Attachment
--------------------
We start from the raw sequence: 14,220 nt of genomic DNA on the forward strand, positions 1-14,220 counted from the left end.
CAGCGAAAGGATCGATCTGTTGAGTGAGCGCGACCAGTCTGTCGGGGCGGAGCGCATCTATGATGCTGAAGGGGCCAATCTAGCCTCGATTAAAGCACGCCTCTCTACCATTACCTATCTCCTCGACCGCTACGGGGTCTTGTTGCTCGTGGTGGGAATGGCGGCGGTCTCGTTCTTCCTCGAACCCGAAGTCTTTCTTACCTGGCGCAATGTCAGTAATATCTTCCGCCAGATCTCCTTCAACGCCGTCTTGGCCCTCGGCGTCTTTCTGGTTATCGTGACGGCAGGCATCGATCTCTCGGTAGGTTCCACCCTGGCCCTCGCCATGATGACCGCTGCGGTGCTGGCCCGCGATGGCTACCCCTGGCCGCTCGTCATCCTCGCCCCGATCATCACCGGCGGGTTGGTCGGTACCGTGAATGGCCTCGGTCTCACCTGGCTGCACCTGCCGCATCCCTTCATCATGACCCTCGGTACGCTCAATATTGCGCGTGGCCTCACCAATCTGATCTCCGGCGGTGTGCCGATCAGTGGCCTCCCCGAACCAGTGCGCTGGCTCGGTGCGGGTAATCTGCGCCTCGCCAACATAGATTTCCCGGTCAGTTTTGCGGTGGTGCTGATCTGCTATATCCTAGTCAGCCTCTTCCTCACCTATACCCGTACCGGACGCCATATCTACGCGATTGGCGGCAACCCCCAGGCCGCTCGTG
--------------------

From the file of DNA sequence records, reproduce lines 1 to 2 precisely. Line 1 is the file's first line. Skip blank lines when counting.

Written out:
We start from the raw sequence: 14,220 nt of genomic DNA on the forward strand, positions 1-14,220 counted from the left end.
CAGCGAAAGGATCGATCTGTTGAGTGAGCGCGACCAGTCTGTCGGGGCGGAGCGCATCTATGATGCTGAAGGGGCCAATCTAGCCTCGATTAAAGCACGCCTCTCTACCATTACCTATCTCCTCGACCGCTACGGGGTCTTGTTGCTCGTGGTGGGAATGGCGGCGGTCTCGTTCTTCCTCGAACCCGAAGTCTTTCTTACCTGGCGCAATGTCAGTAATATCTTCCGCCAGATCTCCTTCAACGCCGTCTTGGCCCTCGGCGTCTTTCTGGTTATCGTGACGGCAGGCATCGATCTCTCGGTAGGTTCCACCCTGGCCCTCGCCATGATGACCGCTGCGGTGCTGGCCCGCGATGGCTACCCCTGGCCGCTCGTCATCCTCGCCCCGATCATCACCGGCGGGTTGGTCGGTACCGTGAATGGCCTCGGTCTCACCTGGCTGCACCTGCCGCATCCCTTCATCATGACCCTCGGTACGCTCAATATTGCGCGTGGCCTCACCAATCTGATCTCCGGCGGTGTGCCGATCAGTGGCCTCCCCGAACCAGTGCGCTGGCTCGGTGCGGGTAATCTGCGCCTCGCCAACATAGATTTCCCGGTCAGTTTTGCGGTGGTGCTGATCTGCTATATCCTAGTCAGCCTCTTCCTCACCTATACCCGTACCGGACGCCATATCTACGCGATTGGCGGCAACCCCCAGGCCGCTCGTG